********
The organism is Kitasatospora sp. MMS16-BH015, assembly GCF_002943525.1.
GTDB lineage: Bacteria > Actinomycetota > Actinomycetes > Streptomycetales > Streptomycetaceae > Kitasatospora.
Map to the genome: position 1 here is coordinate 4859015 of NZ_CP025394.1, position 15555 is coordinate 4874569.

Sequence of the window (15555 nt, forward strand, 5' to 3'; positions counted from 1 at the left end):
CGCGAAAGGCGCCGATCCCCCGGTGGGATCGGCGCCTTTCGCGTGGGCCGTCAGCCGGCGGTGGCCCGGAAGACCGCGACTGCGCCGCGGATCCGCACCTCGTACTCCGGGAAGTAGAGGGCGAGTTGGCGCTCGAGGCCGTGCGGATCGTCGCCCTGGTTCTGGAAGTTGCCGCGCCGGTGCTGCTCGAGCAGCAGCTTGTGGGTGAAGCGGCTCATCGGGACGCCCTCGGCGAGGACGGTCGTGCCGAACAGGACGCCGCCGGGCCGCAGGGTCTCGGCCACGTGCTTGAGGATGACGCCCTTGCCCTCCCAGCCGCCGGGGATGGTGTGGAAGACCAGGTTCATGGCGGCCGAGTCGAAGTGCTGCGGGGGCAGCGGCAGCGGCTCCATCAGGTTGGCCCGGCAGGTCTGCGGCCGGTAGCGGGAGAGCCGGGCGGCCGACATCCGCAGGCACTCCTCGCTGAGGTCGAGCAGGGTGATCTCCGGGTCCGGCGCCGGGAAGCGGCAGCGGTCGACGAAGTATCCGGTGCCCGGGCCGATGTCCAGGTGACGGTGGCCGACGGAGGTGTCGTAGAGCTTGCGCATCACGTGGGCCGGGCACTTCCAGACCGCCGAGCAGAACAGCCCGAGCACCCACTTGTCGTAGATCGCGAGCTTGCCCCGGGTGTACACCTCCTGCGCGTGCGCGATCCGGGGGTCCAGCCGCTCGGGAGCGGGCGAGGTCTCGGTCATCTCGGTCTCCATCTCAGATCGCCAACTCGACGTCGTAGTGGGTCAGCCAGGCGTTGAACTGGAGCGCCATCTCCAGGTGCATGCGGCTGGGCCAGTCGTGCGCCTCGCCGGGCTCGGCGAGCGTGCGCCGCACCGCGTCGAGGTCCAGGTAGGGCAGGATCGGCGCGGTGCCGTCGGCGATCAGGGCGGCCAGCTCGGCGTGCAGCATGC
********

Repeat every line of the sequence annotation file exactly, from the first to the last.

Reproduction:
The organism is Kitasatospora sp. MMS16-BH015, assembly GCF_002943525.1.
GTDB lineage: Bacteria > Actinomycetota > Actinomycetes > Streptomycetales > Streptomycetaceae > Kitasatospora.
Map to the genome: position 1 here is coordinate 4859015 of NZ_CP025394.1, position 15555 is coordinate 4874569.

Sequence of the window (15555 nt, forward strand, 5' to 3'; positions counted from 1 at the left end):
CGCGAAAGGCGCCGATCCCCCGGTGGGATCGGCGCCTTTCGCGTGGGCCGTCAGCCGGCGGTGGCCCGGAAGACCGCGACTGCGCCGCGGATCCGCACCTCGTACTCCGGGAAGTAGAGGGCGAGTTGGCGCTCGAGGCCGTGCGGATCGTCGCCCTGGTTCTGGAAGTTGCCGCGCCGGTGCTGCTCGAGCAGCAGCTTGTGGGTGAAGCGGCTCATCGGGACGCCCTCGGCGAGGACGGTCGTGCCGAACAGGACGCCGCCGGGCCGCAGGGTCTCGGCCACGTGCTTGAGGATGACGCCCTTGCCCTCCCAGCCGCCGGGGATGGTGTGGAAGACCAGGTTCATGGCGGCCGAGTCGAAGTGCTGCGGGGGCAGCGGCAGCGGCTCCATCAGGTTGGCCCGGCAGGTCTGCGGCCGGTAGCGGGAGAGCCGGGCGGCCGACATCCGCAGGCACTCCTCGCTGAGGTCGAGCAGGGTGATCTCCGGGTCCGGCGCCGGGAAGCGGCAGCGGTCGACGAAGTATCCGGTGCCCGGGCCGATGTCCAGGTGACGGTGGCCGACGGAGGTGTCGTAGAGCTTGCGCATCACGTGGGCCGGGCACTTCCAGACCGCCGAGCAGAACAGCCCGAGCACCCACTTGTCGTAGATCGCGAGCTTGCCCCGGGTGTACACCTCCTGCGCGTGCGCGATCCGGGGGTCCAGCCGCTCGGGAGCGGGCGAGGTCTCGGTCATCTCGGTCTCCATCTCAGATCGCCAACTCGACGTCGTAGTGGGTCAGCCAGGCGTTGAACTGGAGCGCCATCTCCAGGTGCATGCGGCTGGGCCAGTCGTGCGCCTCGCCGGGCTCGGCGAGCGTGCGCCGCACCGCGTCGAGGTCCAGGTAGGGCAGGATCGGCGCGGTGCCGTCGGCGATCAGGGCGGCCAGCTCGGCGTGCAGCATGC